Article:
- Adam Wagstaff & Eddy van Doorslaer, 2004. "Overall versus socioeconomic health inequality: a measurement framework and two empirical illustrations," Health Economics, John Wiley & Sons, Ltd., vol. 13(3), pages 297-301.
- Doorslaer, Eddy van & Jones, Andrew M., 2003. "Inequalities in self-reported health: validation of a new approach to measurement," Journal of Health Economics, Elsevier, vol. 22(1), pages 61-87, January.
- Kakwani, Nanak & Wagstaff, Adam & van Doorslaer, Eddy, 1997. "Socioeconomic inequalities in health: Measurement, computation, and statistical inference," Journal of Econometrics, Elsevier, vol. 77(1), pages 87-103, March.
- van Doorslaer, Eddy & Wagstaff, Adam & Bleichrodt, Han & Calonge, Samuel & Gerdtham, Ulf-G. & Gerfin, Michael & Geurts, Jose & Gross, Lorna & Hakkinen, Unto & Leu, Robert E., 1997. "Income-related inequalities in health: some international comparisons," Journal of Health Economics, Elsevier, vol. 16(1), pages 93-112, February.
When requesting a correction, please mention this item's handle: RePEc:wly:hlthec:v:13:y:2004:i:7:p:609-628. See general information about how to correct material in RePEc.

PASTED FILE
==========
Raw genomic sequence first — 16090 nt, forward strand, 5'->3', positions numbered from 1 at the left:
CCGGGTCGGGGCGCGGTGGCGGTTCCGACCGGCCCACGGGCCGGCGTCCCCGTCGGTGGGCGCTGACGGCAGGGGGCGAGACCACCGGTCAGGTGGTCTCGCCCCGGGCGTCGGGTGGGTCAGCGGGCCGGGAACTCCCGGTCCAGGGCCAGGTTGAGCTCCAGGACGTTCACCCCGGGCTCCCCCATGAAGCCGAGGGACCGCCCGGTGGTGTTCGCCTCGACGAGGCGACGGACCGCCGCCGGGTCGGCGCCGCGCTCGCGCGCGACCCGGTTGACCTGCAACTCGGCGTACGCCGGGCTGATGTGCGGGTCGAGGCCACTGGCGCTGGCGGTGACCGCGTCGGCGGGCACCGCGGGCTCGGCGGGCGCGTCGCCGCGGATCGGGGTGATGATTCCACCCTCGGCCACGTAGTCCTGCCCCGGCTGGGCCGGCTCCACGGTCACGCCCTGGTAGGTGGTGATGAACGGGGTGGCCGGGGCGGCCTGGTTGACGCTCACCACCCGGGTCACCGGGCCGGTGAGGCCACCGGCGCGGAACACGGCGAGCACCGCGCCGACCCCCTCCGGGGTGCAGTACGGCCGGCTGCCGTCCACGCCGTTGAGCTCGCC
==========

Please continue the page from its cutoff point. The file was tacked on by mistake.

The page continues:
For technical questions regarding this item, or to correct its authors, title, abstract, bibliographic or download information, contact: (Wiley-Blackwell Digital Licensing)or (Christopher F. Baum)
If you have authored this item and are not yet registered with RePEc, we encourage you to do it here. This allows to link your profile to this item. It also allows you to accept potential citations to this item that we are uncertain about.
If references are entirely missing, you can add them using this form.
If the full references list an item that is present in RePEc, but the system did not link to it, you can help with this form.
If you know of missing items citing this one, you can help us creating those links by adding the relevant references in the same way as above, for each refering item. If you are a registered author of this item, you may also want to check the "citations" tab in your profile, as there may be some citations waiting for confirmation.
Please note that corrections may take a couple of weeks to filter through the various RePEc services.